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Estimated Gang Risk Index:

0.8

*The Estimated Gang Risk Index uses multivariate regression to estimate the number of gangs per 10,000 people that is typical for regions with similar demographic, socio-economic, and geographic characteristics. The higher the number, the greater the gang risk. Gang risk is usually associated with the following regional characteristics:
  1. increasing gang presence over the last several years
  2. existence of gangs already in region
  3. number of single-parent families, and
  4. high proportions of youth and young adults
The average index is 7.0. Regions with actual per capita numbers (see left) that are below the Gang Risk Index have lower than expected gang activity, while regions with actual per capita numbers that are above the Gang Risk Index have higher than expected gang activity.

Gang Statistics for Leominster, Massachusetts

The following page presents statistics and interpretations on the activity of gangs in Leominster in Massachusetts, including information relating to overall numbers, per capita numbers, approximate gang membership, locations, and any correlations between gang activity and the demographic and socio-economic environment of Leominster, Massachusetts. Use this information to draw inferences related to emerging gang problems, compare gang activity patterns between Leominster and or the US in general, investigate the root causes of gang crime, and analyze the historical trends in gang activity locally for specific regions across the United States.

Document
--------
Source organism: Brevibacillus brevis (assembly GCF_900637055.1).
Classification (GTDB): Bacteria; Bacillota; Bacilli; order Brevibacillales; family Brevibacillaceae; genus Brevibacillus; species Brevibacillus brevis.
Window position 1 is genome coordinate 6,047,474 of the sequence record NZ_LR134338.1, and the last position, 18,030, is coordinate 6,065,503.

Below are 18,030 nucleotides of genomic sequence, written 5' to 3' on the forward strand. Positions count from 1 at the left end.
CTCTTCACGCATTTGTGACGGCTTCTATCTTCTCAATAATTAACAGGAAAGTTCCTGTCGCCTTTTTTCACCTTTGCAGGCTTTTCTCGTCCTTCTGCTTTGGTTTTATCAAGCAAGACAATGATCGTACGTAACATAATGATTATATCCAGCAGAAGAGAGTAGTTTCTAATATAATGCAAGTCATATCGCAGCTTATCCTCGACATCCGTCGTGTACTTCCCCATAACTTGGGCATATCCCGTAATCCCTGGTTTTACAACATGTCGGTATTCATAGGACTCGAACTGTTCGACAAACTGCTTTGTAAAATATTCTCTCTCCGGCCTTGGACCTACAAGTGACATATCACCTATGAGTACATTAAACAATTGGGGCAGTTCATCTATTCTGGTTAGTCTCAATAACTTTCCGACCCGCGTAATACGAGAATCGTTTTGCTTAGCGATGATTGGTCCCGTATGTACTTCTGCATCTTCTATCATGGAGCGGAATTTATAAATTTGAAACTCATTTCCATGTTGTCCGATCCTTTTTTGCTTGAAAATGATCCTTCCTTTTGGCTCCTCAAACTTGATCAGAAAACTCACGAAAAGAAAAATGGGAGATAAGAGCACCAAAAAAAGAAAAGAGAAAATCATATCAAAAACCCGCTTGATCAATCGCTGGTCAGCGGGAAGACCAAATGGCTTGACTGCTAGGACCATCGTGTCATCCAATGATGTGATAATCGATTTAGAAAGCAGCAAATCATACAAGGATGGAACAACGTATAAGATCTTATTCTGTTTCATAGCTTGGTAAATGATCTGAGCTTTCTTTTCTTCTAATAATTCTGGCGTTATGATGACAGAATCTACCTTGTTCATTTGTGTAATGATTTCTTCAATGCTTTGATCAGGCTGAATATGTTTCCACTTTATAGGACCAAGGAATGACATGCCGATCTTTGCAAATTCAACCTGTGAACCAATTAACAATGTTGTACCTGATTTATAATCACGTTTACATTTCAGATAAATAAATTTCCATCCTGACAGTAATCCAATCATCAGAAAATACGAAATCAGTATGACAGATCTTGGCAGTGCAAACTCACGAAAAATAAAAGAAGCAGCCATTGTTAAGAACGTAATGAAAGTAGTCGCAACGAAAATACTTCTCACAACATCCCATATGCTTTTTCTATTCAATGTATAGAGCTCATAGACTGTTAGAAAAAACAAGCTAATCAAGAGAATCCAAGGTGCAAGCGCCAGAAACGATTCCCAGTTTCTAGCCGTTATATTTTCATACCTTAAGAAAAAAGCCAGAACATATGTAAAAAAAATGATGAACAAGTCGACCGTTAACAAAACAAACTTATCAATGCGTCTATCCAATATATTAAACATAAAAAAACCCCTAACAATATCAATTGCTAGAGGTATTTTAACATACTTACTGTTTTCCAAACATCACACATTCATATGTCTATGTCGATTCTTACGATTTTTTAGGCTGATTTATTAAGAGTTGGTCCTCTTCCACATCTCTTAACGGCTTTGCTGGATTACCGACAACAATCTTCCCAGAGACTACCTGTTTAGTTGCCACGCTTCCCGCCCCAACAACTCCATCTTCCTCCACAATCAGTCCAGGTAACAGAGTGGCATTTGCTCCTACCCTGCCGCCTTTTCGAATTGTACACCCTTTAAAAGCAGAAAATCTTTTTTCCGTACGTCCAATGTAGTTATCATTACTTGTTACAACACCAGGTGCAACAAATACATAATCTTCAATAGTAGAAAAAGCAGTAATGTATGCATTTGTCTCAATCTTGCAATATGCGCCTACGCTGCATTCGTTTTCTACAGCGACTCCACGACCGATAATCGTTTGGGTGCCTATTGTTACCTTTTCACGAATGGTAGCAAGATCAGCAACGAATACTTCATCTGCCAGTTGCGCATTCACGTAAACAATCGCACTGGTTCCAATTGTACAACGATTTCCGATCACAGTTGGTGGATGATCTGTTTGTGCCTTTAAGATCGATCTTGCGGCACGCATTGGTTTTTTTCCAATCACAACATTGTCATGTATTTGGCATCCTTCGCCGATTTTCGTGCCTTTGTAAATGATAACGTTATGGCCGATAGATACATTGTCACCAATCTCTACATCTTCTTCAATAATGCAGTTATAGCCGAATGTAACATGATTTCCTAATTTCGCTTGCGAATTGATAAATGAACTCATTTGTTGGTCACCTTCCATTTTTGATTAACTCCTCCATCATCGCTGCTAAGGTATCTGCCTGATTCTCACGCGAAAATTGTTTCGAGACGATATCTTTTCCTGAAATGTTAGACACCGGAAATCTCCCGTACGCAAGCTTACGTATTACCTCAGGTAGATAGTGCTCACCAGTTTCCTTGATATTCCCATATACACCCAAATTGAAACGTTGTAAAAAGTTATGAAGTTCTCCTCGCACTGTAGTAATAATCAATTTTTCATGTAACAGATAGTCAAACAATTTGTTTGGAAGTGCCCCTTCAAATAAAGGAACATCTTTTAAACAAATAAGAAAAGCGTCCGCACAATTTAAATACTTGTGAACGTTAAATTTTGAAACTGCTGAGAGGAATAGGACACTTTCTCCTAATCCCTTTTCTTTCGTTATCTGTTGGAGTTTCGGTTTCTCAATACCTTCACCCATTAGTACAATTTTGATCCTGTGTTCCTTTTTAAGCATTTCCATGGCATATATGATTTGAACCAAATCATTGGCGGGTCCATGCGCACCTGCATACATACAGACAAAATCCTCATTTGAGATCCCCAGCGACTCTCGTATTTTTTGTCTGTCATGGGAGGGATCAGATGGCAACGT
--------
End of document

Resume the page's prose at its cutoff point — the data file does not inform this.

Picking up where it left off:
Summary of Leominster

Name: Leominster
Type: Large City
State: Massachusetts
Region: Northeast
Gangs per 10,000 people: Unknown

Demographics of Leominster

White 94.7
Black 2.8
Hispanic 5.7
Youth Population 14.9
Over 65 Population 13.7

Socio-Economics

Migrant Population 25%
Unemployment Rate 4.3
Percent Below the Poverty Line 11.3
Percent Working Outside County 21.8
Percent Single-Parent Families 20.4

Gang Patterns & Statistics for Leominster

Number of Active Gangs Unknown
Number of Youth Groups 0
Number of Gang Members 100
When Gangs First Became Known 1990-1994
Trend in Gang Activity* Increasing

Other Crime Resources

This online tool is based on:

Weisheit, Ralph A., and L. Edward Wells. GANGS IN RURAL AMERICA, 1996-1998 [Computer file]. ICPSR version. Normal, IL: Illinois State University, Dept. of Criminal Justice [producer], 2001. Ann Arbor, MI: Interuniversity Consortium for Political and Social Research [distributor], 2002.
* trends may be out of date


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